THIS HAS been a period of severe withdrawal pains for those of us who were addicted to Michael Cole (below). From his persuasive appearances on television to his swishing rebuttal letters to the Spectator, we've had to go "Cole turkey" since the former spokesman for Mohamed Al-Fayed retired two weeks ago. He abruptly cut off all his old telephone and fax lines when he quit the chintz-covered executive offices on Harrods fifth floor and disappeared into the PR hell of anonymity. Some said he had gone abroad, destination unknown. But Pandora has learned that the PR maestro is definitely in this country. A source with access to the Fayed inner sanctum says that Cole received a lucrative pounds 1m farewell package and is currently entertaining an offer to teach corporate communications at Harvard University next year. It's difficult not to be envious of those lucky Ivy Leaguers. How enriching it would be to learn the art of spin- doctoring from the man who, when referring to the non-existent nurse who heard Princess Diana's last words, coined the irrefutable phrase: "He [Mr Fayed] was approached by someone with good reason not to be identified."
CLARE SHORT, Minister for Overseas Development, went "on leave" Friday. It is rare for any minister to take an official "leave" when Parliament is in session. Was she ill? Was there some other problem? No, she was merely going off to spend three days with her family, including her long- lost son. One year ago, how many ministers would have declared an official "leave" just to go away for a family weekend? As far as Pandora is concerned, this is a refreshing example of what politically correct behaviour ought to mean. "She's been planning it for some time," said her office.
IT'S FAR too early to judge the new Sunday Business, Andrew Neil's pink paper for "the first day of the working week" launched five weeks ago. The informal consensus seems to be fine design, good writing, but a shortage of important stories. Perhaps it was to rectify this impression with the punters that page two of yesterday's SB carried a banner boasting of "breaking important financial news that our rivals have to follow".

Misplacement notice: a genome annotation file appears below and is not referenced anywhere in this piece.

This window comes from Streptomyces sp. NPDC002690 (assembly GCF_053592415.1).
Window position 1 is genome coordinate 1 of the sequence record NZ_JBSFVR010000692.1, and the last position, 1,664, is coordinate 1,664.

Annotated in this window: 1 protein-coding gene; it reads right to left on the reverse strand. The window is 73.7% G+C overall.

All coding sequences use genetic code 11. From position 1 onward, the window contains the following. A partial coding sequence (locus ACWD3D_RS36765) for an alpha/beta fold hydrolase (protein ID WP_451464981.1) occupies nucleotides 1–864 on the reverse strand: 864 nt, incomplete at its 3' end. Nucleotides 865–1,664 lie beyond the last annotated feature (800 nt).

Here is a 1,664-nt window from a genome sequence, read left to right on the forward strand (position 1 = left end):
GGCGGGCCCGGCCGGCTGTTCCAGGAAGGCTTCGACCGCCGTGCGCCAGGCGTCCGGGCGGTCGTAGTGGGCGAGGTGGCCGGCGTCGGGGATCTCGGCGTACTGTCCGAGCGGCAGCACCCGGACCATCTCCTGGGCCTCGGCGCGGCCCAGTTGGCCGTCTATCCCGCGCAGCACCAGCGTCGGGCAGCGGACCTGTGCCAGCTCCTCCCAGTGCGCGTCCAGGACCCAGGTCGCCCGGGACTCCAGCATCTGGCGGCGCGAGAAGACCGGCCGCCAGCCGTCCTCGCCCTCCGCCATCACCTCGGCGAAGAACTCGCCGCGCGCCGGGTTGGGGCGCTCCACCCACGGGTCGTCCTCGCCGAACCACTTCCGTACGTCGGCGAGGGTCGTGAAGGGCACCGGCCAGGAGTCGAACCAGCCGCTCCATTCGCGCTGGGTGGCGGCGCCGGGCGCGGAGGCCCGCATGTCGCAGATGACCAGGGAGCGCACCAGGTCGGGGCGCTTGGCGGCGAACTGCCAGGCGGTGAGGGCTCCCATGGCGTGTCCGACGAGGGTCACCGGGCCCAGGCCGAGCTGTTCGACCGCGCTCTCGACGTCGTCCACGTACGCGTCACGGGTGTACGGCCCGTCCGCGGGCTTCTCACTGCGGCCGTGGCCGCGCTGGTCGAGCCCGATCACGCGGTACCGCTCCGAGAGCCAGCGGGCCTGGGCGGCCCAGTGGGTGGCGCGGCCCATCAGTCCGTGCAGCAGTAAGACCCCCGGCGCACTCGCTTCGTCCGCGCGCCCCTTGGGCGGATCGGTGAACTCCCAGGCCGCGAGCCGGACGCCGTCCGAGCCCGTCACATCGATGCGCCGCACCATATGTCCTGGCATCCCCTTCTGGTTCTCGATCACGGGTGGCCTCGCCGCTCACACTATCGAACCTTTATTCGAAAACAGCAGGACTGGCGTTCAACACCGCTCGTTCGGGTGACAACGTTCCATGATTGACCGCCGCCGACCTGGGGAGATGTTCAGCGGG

Of the six so-called "scoops", Pandora took exception to three. The SB claims to have broken the story about David Montgomery's wish to sell Mirror Group shares in this newspaper on 1 March, but this was hardly news. See, for example, John Diamond in the 21 January Evening Standard: "Monty, it's pretty certain, wants to sell". Regarding the SB's claimed 1 March scoop about Tan Sri Khoo's wish to sell his 15 per cent in Standard Chartered, we carried that story in the Independent on 23 February. Finally, the SB's claimed 8 March scoop about Granada and Littlewoods forming a TV shopping joint venture was long preceded by an Independent story of 4 February that said, "Littlewoods is trying to assemble a consortium of retailers to run a TV channel."
White House Willey
THIS WEEK is cutting up even rougher than usual for President Bill Clinton. Last night, American television broadcast an outlandish 40-minute interview with Kathleen Willey, the widow of a former Clinton friend and associate, who was allegedly groped in the White House. Even more ominous, yesterday the New York Post broke the story of yet another young White House intern due to testify in front of the Washington grand jury later this week. Despite all of Hollywood's efforts to ride piggyback on the scandal, films like Wag The Dog and Primary Colors can't compete with the bizarre reality. The name of this new 24-year-old former intern is Sherrie Densuk.